Defeating A New York Foreclosure Case Past The Statute of Limitations. Recent Court Cases Show That You May Be Able To Defeat a Foreclosure Case If Your Complaint Was Filed More Than Six Years After Your Loan Balance Was Accelerated.
Since the financial crisis in 2008, reports of foreclosures on residential properties have become commonplace. This article will discuss what happens when the statute of limitations comes into play in a residential mortgage foreclosure action.
A Mortgage Statute of Limitations
By way of background, a statute of limitations is simply a legislatively determined time period in which a particular type of action must be commenced. A mortgage, being nothing more than a contract, is subject to a six year statute of limitations in New York State. In other words, if a creditor wants to foreclose on mortgaged property, it must file a lawsuit within six years of the acceleration of the mortgage debt. Most accelerations occur when the creditor files a summons and complaint demanding payment of the entire amount due. The second most common way that a mortgage debt can be accelerated is when the contract allows the creditor to do so by providing notice of intent to accelerate after a default has occurred.
Bearing that background in mind, New York State also has a statute addressing what happens when a creditor’s mortgage foreclosure action is barred by the statute of limitations. The Real Property Law provides that:
(i) where the period allowed by the applicable statute of limitations for the commencement of an action to foreclose a mortgage has expired,
(ii) any person having an interest in the property may file an action against any other person,
(iii) to secure the cancellation and discharge of such a mortgage.
Interestingly, the statute also explicitly states that “it shall be immaterial whether the debt upon which the mortgage or lien was based has, or has not, been paid”. You heard correctly, a debtor could have not made a single payment on the mortgage and the statute of limitations can still bar the creditor from foreclosing and repossessing the mortgaged property.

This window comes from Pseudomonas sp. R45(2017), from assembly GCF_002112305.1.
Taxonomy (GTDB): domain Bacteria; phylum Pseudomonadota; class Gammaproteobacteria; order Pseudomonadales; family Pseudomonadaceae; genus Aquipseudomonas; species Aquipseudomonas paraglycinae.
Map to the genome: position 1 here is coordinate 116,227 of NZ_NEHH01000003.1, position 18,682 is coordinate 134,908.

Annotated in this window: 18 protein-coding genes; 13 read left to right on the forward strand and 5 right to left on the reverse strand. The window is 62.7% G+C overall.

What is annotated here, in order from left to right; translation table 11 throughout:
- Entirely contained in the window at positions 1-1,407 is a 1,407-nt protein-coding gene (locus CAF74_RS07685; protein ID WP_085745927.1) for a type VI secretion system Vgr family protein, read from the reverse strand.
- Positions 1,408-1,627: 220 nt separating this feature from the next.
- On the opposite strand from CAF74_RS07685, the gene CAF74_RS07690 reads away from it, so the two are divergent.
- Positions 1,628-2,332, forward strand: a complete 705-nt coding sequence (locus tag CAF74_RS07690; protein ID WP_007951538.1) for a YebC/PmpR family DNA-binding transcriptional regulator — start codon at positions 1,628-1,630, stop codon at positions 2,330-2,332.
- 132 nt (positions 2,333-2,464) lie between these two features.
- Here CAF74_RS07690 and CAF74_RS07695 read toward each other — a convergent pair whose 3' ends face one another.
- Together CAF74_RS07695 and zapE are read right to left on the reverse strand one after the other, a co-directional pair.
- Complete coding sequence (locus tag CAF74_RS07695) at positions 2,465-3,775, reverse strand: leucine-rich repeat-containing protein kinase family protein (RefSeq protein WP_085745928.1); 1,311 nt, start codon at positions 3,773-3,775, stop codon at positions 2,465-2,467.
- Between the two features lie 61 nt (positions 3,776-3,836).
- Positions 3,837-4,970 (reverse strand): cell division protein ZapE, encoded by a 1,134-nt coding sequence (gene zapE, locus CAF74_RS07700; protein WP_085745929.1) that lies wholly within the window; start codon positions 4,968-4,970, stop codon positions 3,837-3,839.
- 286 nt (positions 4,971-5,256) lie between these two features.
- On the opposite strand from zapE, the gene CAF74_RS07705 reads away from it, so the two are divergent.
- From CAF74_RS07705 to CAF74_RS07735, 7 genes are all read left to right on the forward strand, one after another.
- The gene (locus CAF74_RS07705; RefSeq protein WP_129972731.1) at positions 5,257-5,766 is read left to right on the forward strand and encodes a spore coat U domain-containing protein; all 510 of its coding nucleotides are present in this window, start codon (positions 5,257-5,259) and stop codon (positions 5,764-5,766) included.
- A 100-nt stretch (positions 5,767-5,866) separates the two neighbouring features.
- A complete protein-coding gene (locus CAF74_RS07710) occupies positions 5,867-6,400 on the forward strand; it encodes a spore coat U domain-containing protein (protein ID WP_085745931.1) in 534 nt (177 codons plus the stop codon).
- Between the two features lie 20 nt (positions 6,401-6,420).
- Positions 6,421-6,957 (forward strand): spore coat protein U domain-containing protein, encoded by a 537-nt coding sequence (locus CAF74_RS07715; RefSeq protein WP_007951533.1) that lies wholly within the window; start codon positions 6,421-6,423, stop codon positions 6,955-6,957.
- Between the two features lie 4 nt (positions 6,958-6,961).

So having laid-out the basic mechanics of how the statute of limitations relates to mortgages and what remedies are available to a debtor after a foreclosure action has been barred by the statute, we will turn to a case study to see how all of this works in the real world.
Real World Statute of Limitations Case Study
One case of recent vintage comes to us from Kings County Supreme Court. Equity Recovery Corp. v. 1174 Mazel LLC was an action brought by the plaintiff pursuant to R.P.A.P.L. § 1501 (4) for cancellation and discharge of a mortgage held by the defendant on a property owned by the plaintiff based upon the expiration of the six year statute of limitations.
The mortgage was executed in 2005 and the original principle debt was $800,000 which was payable in monthly installments until October 2006 when the entire unpaid balance became due. The plaintiff filed the action after October 2012 and argued that the statute of limitations expired on October 1, 2012 which was six years after the debt had been accelerated according to the terms of the mortgage itself. The plaintiff further contended that since the creditor had not commenced a foreclosure action prior to October 1, 2012, that action was now precluded based on the statute of limitations.
The Court agreed and ruled that “the subject mortgage should be extinguished on the grounds that the statutory limitations period applicable to foreclosure of the mortgage has expired”. Analytically, it appears that the enforcement of the mortgage statute of limitations is strictly enforced—this point rings especially true considering that Real Property Law will extinguish a mortgage based on the statute of limitations even if no payments have ever been made on the mortgage.
As a matter of practice, a creditor who is remotely competent and actively involved in its investments will never allow the mortgage foreclosure statute of limitations to become an issue. However, and as shown above, should the creditor allow the statute to lapse, the debtor will then be in a unique position to take the property free and clear notwithstanding how unfair that result may seem.